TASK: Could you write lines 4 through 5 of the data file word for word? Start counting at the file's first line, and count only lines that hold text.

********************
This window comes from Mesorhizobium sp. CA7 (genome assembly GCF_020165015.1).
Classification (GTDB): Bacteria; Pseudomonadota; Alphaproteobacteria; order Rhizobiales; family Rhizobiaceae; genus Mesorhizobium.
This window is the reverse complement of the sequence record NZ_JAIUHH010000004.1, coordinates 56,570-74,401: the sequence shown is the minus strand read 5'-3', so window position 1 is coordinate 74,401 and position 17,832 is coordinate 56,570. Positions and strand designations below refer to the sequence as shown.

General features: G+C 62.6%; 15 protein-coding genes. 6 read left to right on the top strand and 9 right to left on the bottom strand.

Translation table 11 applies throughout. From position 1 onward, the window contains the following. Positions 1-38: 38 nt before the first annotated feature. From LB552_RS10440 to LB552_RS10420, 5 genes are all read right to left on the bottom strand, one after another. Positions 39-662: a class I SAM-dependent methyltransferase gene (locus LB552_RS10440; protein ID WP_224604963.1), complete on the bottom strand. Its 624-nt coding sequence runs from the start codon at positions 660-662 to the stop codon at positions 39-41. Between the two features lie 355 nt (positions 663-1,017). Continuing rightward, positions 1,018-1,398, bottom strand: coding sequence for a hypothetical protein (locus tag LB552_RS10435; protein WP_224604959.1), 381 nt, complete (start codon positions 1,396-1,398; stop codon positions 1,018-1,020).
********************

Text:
General features: G+C 62.6%; 15 protein-coding genes. 6 read left to right on the top strand and 9 right to left on the bottom strand.

Translation table 11 applies throughout. From position 1 onward, the window contains the following. Positions 1-38: 38 nt before the first annotated feature. From LB552_RS10440 to LB552_RS10420, 5 genes are all read right to left on the bottom strand, one after another. Positions 39-662: a class I SAM-dependent methyltransferase gene (locus LB552_RS10440; protein ID WP_224604963.1), complete on the bottom strand. Its 624-nt coding sequence runs from the start codon at positions 660-662 to the stop codon at positions 39-41. Between the two features lie 355 nt (positions 663-1,017). Continuing rightward, positions 1,018-1,398, bottom strand: coding sequence for a hypothetical protein (locus tag LB552_RS10435; protein WP_224604959.1), 381 nt, complete (start codon positions 1,396-1,398; stop codon positions 1,018-1,020).